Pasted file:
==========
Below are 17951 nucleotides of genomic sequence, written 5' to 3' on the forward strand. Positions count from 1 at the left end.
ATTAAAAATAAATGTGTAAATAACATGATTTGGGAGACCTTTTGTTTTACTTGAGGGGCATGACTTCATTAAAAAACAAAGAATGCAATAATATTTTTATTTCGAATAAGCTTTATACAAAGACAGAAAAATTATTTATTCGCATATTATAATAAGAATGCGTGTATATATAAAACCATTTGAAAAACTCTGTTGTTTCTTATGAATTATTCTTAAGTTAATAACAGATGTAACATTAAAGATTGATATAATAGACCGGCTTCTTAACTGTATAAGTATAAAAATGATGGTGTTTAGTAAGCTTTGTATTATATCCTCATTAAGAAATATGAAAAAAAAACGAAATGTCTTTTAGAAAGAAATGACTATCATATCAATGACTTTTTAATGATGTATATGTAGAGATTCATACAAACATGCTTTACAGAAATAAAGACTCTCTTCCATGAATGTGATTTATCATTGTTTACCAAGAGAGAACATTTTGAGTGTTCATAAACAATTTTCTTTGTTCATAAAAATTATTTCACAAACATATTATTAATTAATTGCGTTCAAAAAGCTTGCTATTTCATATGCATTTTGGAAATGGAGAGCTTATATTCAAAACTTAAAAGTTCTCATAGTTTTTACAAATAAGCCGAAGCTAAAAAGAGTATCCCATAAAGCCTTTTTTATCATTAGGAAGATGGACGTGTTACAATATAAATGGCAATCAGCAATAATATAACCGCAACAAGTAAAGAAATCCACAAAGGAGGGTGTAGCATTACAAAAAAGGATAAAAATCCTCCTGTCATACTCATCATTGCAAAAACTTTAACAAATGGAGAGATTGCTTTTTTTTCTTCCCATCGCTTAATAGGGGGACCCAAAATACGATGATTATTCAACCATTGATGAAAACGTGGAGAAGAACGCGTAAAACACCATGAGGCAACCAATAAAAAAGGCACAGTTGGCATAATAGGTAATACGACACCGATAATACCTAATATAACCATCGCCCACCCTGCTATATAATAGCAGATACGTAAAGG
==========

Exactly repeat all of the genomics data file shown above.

Below are 17951 nucleotides of genomic sequence, written 5' to 3' on the forward strand. Positions count from 1 at the left end.
ATTAAAAATAAATGTGTAAATAACATGATTTGGGAGACCTTTTGTTTTACTTGAGGGGCATGACTTCATTAAAAAACAAAGAATGCAATAATATTTTTATTTCGAATAAGCTTTATACAAAGACAGAAAAATTATTTATTCGCATATTATAATAAGAATGCGTGTATATATAAAACCATTTGAAAAACTCTGTTGTTTCTTATGAATTATTCTTAAGTTAATAACAGATGTAACATTAAAGATTGATATAATAGACCGGCTTCTTAACTGTATAAGTATAAAAATGATGGTGTTTAGTAAGCTTTGTATTATATCCTCATTAAGAAATATGAAAAAAAAACGAAATGTCTTTTAGAAAGAAATGACTATCATATCAATGACTTTTTAATGATGTATATGTAGAGATTCATACAAACATGCTTTACAGAAATAAAGACTCTCTTCCATGAATGTGATTTATCATTGTTTACCAAGAGAGAACATTTTGAGTGTTCATAAACAATTTTCTTTGTTCATAAAAATTATTTCACAAACATATTATTAATTAATTGCGTTCAAAAAGCTTGCTATTTCATATGCATTTTGGAAATGGAGAGCTTATATTCAAAACTTAAAAGTTCTCATAGTTTTTACAAATAAGCCGAAGCTAAAAAGAGTATCCCATAAAGCCTTTTTTATCATTAGGAAGATGGACGTGTTACAATATAAATGGCAATCAGCAATAATATAACCGCAACAAGTAAAGAAATCCACAAAGGAGGGTGTAGCATTACAAAAAAGGATAAAAATCCTCCTGTCATACTCATCATTGCAAAAACTTTAACAAATGGAGAGATTGCTTTTTTTTCTTCCCATCGCTTAATAGGGGGACCCAAAATACGATGATTATTCAACCATTGATGAAAACGTGGAGAAGAACGCGTAAAACACCATGAGGCAACCAATAAAAAAGGCACAGTTGGCATAATAGGTAATACGACACCGATAATACCTAATATAACCATCGCCCACCCTGCTATATAATAGCAGATACGTAAAGG